There was a point during TikTok’s rise to the top the social media food-chain in 2020 where you couldn’t go two videos without hearing the chorus of ‘Say So’. The fifth single from Doja Cat’s sophomore album, Hot Pink, the disco pop track kicks off our list with its seamless blend of sugary sweet vocals and witty tongue-in-cheek bars. This song best encapsulates her Hot Pink era, managing to breeze between unapologetically feminine motifs whilst staying true to her off-centre rap delivery, assertively telling the romantic subject of the song to confidently let Doja know if they want her; as she states “if you frontin’, I’ll be bouncing”. Equal parts fun and empowering, the song’s remix with Nicki Minaj went to No.1 on the Billboard Hot 100 – the first song by a female rap duo to do so.

10. ‘Game’

(Amala, 2018)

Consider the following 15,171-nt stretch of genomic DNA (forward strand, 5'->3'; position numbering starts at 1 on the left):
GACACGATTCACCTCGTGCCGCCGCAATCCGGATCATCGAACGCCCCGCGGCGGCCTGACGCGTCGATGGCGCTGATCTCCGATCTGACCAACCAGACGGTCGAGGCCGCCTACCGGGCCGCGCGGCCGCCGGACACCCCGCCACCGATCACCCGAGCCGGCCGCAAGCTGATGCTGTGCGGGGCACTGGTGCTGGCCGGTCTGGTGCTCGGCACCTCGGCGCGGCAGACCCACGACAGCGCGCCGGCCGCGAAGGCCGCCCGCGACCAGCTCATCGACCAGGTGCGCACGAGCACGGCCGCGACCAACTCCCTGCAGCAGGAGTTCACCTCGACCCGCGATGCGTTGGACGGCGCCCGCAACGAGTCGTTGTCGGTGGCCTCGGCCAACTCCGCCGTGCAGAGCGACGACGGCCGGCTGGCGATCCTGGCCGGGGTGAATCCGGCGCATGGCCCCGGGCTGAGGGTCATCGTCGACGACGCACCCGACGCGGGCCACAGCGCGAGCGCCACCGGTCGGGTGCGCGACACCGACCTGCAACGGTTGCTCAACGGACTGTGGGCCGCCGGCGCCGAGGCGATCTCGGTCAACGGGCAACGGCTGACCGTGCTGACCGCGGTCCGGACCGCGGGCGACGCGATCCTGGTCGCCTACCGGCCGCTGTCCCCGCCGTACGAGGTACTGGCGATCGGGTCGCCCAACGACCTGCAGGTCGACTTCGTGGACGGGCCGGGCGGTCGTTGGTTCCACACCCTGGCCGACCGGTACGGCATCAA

While 2019 definitely marked a breakout year for Doja Cat, it did mean that her debut album, Amala (2018), was overshadowed by the more brash and overtly pop-leaning Hot Pink, neglecting some of the more alt-pop songs in her early catalogue. Fear not, because this list gives Amala the love it deserves, with ‘Game’ coming in at number 10. The aptly titled track features sonic elements reminiscent of a late 90s video game soundtrack, while the lyrics lament the games played by Doja’s romantic counterpart – “you did it to me like you’ve played this game before”. The youthful bouncy house of the Yeti Beats-produced track pairs ingeniously with the immature attitude Doja is taking issue with, and sets the perfect backdrop to contrast with her witty lyrics and sharp delivery.